LatinaLista — The title of the opinion column by a “Pulitzer-nominated” journalist, named Gregory Kane, had me shaking my head in disbelief — and disgust.
The headline read Do Latinos take priority over whites in Arizona?
Unfortunately, this question, in a variety of forms, has been posed ever since mostly Latino crowds have gathered in Arizona and elsewhere denouncing SB 1070.
Over the weekend, during live blogging of the Dallas march on a local newspaper site, a reader posted a comment saying he/she was tired of politicians pandering to “this bunch,” meaning Latinos. Yet, this same reader had no comment when it was pointed out (by yours truly) that 1. Politicians pander and 2. A worse example of pandering was how much GOP politicians have pandered to Tea Partiers.
If only politicians pandered to Latinos to the same extent as they have with the Tea Party movement then maybe there would be no need to ask the question that headlined that critical opinion column.
Never once have Latinos claimed that they take priority over Whites. In fact, it has been drilled into the collective psyche since Latinos have settled in this country that Latinos are not as smart, educated or deserving of job promotions, college admissions or anything that has Latinos competing with Anglos.
So to make the accusation that suddenly Latinos think they take priority over Anglos is nothing more than another ruse to insult Latinos and belittle the true argument of this case.
Critics of the critics of SB 1070 have accused Latinos and their allies of being “open border lovers.”
That’s not the case. What is true is that Latino citizens don’t like not being believed that they are citizens or even having our patriotism questioned.
It would be different if every person who crossed their path with an Arizona policeman was asked to prove his/her citizenship but that would not be the case.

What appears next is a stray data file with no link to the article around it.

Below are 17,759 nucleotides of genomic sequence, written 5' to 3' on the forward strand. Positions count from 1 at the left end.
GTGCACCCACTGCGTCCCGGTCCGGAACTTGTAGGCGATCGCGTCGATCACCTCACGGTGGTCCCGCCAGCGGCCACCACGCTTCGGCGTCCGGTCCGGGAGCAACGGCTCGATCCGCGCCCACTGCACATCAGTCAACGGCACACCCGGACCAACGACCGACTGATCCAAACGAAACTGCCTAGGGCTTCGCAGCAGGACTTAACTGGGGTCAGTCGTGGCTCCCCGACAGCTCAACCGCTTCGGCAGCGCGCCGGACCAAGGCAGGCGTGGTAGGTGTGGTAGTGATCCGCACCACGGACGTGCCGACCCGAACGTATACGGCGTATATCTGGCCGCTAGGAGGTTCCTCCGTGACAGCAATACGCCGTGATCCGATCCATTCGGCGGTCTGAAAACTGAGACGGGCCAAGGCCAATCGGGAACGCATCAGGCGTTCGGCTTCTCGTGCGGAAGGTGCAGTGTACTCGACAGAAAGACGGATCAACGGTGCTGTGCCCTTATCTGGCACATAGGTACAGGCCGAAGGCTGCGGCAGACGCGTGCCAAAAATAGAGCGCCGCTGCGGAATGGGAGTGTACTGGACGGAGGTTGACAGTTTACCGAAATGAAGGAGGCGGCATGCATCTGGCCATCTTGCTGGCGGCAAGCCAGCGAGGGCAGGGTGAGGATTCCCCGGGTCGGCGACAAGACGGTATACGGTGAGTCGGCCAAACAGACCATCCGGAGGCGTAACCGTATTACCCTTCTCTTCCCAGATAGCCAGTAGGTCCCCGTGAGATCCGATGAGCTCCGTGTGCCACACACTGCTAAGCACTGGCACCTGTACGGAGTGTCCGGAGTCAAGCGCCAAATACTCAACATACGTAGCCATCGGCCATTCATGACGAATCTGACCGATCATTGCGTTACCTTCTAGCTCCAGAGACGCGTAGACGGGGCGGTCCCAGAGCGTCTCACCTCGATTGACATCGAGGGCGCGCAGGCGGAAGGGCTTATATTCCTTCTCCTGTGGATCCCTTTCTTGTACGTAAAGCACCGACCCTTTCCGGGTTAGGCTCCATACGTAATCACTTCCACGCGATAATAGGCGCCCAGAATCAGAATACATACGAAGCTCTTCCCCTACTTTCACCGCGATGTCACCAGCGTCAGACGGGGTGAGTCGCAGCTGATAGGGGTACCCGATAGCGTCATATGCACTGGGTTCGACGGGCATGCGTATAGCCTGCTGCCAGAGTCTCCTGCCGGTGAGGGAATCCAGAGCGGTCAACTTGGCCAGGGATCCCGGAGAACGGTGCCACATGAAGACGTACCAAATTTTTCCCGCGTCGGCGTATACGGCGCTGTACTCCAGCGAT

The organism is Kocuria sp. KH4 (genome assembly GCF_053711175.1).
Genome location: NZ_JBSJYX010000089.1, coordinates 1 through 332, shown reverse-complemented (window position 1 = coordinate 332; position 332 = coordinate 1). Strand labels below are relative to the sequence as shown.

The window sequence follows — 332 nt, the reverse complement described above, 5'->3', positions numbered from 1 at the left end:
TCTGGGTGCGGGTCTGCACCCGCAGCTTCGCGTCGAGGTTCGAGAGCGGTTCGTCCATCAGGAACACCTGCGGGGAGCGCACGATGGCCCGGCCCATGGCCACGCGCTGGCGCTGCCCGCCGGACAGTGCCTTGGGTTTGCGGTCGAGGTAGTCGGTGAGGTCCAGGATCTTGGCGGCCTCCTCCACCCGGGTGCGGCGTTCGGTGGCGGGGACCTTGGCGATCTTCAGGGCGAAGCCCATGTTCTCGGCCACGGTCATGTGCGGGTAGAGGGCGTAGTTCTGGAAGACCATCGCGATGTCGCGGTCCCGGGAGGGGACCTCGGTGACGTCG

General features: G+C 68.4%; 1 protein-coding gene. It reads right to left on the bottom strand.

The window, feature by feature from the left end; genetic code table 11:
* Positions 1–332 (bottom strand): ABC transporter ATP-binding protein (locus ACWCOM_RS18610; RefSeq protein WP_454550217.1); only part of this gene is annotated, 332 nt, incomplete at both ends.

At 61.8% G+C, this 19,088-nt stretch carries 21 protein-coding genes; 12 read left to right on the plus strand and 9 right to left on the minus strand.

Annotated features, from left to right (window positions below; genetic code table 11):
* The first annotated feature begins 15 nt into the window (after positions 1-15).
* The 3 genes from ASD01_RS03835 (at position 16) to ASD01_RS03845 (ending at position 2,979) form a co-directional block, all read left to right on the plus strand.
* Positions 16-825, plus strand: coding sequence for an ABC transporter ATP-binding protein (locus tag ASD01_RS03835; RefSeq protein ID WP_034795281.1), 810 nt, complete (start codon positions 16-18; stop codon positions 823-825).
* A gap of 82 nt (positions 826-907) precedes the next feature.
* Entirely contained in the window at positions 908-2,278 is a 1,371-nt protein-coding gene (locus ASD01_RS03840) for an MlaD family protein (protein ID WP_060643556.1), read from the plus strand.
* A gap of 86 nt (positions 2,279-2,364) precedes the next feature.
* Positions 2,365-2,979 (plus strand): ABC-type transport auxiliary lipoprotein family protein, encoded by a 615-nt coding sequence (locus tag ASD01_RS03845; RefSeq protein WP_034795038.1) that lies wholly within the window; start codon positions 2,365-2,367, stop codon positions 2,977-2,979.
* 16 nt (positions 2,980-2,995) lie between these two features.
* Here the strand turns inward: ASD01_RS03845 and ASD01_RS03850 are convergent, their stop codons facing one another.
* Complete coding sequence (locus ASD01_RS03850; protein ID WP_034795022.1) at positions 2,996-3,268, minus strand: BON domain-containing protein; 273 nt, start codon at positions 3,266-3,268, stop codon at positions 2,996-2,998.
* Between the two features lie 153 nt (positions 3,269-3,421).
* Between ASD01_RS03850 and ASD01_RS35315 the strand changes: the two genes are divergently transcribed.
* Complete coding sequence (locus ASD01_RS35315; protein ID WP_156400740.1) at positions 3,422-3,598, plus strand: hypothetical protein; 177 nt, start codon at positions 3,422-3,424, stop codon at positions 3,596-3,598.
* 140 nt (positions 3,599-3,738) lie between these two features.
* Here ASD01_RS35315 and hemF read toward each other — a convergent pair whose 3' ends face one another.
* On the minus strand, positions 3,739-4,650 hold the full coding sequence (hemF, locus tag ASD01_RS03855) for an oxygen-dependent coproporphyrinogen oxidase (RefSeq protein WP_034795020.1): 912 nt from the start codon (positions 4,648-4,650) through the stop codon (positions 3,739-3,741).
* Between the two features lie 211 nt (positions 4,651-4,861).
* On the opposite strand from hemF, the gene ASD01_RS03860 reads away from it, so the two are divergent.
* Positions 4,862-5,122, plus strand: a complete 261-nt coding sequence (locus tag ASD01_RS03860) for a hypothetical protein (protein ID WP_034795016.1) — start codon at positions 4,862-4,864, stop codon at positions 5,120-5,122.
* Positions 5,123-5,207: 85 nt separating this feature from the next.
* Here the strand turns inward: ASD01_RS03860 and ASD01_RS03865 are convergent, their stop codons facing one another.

Arizona’s new immigration law is making many Latinos in law enforcement fear the law inevitably will lead to police treating all Latinos — whether or not they’re in the country legally — in a discriminatory way, says Stateline.org. “The Arizona law,” Art Acevedo, president of the National Latino Peace Officers Association and police chief in Austin, Tex., says, “has, in essence, not only legalized racial profiling, it practically mandated it.”
Yet people, like the columnist, don’t see it that way — or better yet, don’t see anything wrong with all Latinos having to prove they belong in this country. For some reason, critics equate SB 1070 with airport screenings.
Because of a few men who used airplanes in the worst terrorist attack on domestic soil, everyone must now adhere to strict rules when carrying certain items on board planes and must undergo, sometimes invasive, body searches.
The key word is “everyone.”
No one would object if everyone had to prove they belonged in this country, or were stopped and questioned or were made to produce more ID than just a driver’s license — but that would never happen.
And so the real question to ask is: Do Whites take priority over Latinos?
If the answer is yes in some minds then the situation in Arizona is only bringing to the forefront what has been the proverbial elephant in the room all along — Latinos have not yet achieved social equality in the eyes of some people, and these people don’t like it when Latinos demand that equality.